HIV & TB Response

TAC Electronic Newsletter

 TAC/TAG Africa TB/HIV Workshop

Go to Conference Presentations and Coverage

 TAC/TAG Africa TB/HIV Workshop

Go to Conference Presentations and Coverage

Cape Town

19-21 June 2006

Over 70 activists from 22 African countries met in Cape Town for a workshop on HIV and tuberculosis (TB) advocacy from 19 to 21 June 2006.

HIV and TB Epidemics

Many countries in sub-Saharan Africa have large HIV epidemics. TB though treatable is a leading causes of deaths in people with HIV, more so than any other opportunistic infection.  Africa has many of the high TB burden countries in the world.  The meeting heard that in countries with TB epidemics, people with HIV have a 10% chance of developing TB each year, compared to 10% in a life time for people who do not have HIV.  Consequently most countries with large HIV epidemics also have large TB epidemics.

There are several challenges to the successful management of TB epidemics in developing countries. Key among these is that TB is difficult to diagnose, especially in people with advanced HIV-disease. Nearly two thirds of people with HIV who have TB have extra pulmonary or smear negative TB which will be missed by the most commonly used diagnostic tool. The more accurate TB diagnostics using culture technology take up to two months to deliver results, during which time many people with TB and HIV will die without being diagnosed.  The current treatment is cumbersome and requires four  drugs for two months and two for six months at a minimum. The additional challenge is that the most powerful TB drug cannot be used with many HIV medications. These challenges in TB treatment lead to lack of adherence which can lead to multi-drug resistant TB. The prices of medicines for multi-drug resistant TB, which is a growing problem and ever present threat, are more than 100 times more expensive than first line TB drugs.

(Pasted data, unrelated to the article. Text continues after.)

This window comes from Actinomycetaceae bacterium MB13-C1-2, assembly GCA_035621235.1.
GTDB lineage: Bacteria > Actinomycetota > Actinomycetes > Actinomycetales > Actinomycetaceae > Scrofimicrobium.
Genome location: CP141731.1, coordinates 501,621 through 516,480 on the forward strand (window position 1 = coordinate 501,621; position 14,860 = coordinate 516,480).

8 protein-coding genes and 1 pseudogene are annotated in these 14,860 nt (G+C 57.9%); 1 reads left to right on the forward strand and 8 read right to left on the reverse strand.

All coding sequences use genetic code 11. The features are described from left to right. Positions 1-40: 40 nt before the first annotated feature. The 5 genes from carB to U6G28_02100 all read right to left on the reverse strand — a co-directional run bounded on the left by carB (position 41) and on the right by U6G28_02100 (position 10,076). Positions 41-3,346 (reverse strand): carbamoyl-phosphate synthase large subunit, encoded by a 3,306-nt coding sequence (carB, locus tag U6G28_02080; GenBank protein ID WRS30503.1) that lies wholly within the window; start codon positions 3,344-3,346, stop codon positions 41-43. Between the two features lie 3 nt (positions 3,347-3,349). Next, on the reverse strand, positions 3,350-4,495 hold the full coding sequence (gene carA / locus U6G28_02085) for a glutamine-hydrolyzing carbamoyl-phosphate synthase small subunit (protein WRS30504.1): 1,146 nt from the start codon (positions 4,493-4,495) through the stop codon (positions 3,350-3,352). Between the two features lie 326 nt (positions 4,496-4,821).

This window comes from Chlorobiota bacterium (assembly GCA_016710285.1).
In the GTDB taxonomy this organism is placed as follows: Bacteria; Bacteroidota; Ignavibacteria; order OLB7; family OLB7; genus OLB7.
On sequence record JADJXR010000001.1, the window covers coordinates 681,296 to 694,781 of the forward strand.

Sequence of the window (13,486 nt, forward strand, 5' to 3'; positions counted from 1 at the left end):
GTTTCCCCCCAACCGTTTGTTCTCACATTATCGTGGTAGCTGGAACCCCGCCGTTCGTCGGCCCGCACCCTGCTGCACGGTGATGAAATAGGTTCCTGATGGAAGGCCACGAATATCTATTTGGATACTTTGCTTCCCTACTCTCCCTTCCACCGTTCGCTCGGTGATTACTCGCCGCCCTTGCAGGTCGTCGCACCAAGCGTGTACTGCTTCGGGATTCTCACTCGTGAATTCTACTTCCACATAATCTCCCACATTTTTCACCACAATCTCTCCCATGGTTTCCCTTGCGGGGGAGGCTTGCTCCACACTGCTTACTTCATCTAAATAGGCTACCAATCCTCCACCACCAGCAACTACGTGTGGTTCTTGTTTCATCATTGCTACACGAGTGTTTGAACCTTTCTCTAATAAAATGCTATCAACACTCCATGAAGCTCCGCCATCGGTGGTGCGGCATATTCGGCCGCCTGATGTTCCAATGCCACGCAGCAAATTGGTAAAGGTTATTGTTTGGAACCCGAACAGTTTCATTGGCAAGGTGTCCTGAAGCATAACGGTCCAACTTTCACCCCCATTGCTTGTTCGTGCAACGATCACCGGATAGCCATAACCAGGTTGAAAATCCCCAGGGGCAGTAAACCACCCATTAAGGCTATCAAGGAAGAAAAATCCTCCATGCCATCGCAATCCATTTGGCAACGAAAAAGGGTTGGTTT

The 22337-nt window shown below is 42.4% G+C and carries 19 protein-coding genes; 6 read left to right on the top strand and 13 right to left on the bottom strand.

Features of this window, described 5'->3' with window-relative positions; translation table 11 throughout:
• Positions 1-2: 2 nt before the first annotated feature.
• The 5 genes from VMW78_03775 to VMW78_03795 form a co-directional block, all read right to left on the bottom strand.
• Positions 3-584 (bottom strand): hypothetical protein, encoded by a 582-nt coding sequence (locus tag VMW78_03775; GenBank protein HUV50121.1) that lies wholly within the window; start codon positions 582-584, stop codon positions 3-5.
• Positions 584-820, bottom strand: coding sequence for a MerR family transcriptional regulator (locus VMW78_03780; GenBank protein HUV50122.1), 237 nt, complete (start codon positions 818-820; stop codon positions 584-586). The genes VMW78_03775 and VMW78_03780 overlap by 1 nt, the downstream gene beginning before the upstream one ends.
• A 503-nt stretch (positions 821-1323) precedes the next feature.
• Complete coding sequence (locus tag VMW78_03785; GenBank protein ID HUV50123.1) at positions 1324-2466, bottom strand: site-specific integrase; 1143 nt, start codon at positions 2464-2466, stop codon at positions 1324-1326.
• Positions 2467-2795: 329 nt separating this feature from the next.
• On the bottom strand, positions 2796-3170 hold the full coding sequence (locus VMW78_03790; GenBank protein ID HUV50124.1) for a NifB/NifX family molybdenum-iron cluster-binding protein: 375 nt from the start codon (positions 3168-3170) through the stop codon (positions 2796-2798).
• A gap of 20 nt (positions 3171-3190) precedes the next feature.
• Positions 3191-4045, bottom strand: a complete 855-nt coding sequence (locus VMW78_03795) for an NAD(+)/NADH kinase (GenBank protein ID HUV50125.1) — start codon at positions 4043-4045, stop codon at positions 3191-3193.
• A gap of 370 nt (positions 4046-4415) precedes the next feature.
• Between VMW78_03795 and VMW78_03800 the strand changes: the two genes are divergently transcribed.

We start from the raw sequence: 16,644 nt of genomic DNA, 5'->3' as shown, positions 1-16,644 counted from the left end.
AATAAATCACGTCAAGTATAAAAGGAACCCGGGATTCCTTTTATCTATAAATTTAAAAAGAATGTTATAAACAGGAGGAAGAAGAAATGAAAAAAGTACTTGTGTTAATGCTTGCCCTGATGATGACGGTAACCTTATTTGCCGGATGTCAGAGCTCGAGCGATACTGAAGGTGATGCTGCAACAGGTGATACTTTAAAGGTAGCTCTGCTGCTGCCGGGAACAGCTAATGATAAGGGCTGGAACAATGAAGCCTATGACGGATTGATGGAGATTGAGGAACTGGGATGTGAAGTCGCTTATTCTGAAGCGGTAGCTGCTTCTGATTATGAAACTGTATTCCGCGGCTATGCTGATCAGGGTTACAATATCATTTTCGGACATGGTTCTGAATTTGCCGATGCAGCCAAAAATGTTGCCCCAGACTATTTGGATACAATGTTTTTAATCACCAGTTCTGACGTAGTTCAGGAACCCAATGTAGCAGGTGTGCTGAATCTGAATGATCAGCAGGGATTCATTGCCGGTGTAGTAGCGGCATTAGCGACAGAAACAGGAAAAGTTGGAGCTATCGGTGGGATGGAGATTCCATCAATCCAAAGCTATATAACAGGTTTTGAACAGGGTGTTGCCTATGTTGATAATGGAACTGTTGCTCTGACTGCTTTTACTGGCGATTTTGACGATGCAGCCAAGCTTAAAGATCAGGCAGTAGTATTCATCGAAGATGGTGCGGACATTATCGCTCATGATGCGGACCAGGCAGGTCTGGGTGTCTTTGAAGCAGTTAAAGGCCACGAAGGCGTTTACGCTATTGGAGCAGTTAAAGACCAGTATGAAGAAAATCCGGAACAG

New but inaccessible technologies

There are however technologies that accurately diagnose TB quickly. However they are not easily accessible due to cost.  There are new drugs, diagnostics, and vaccines in the pipeline but due to lack of political will and underfunding, these new technologies might not be realised.  The current gap for TB programs and research for the next ten years is estimated at 31 billion USD (approx. R217 billion).   


Directly observed treatment support (DOTS) is the standard mechanism for monitoring medication adherence in TB patients. However it is our view that DOTS is inadequate. In contrast to the adherence model for HIV in which patients are treated autonomously and with dignity, TB patients have their autonomy reduced by DOTS. Yet adherence rates are much better for HIV patients than TB ones. The World Health Organisation has, with activist pressure, slowly realised that DOTS is an inadequate adherence model and that the management of TB should move towards a similar model to HIV. At country level however, there has been little progress to integrate HIV and TB treatment and move away from the DOTS model.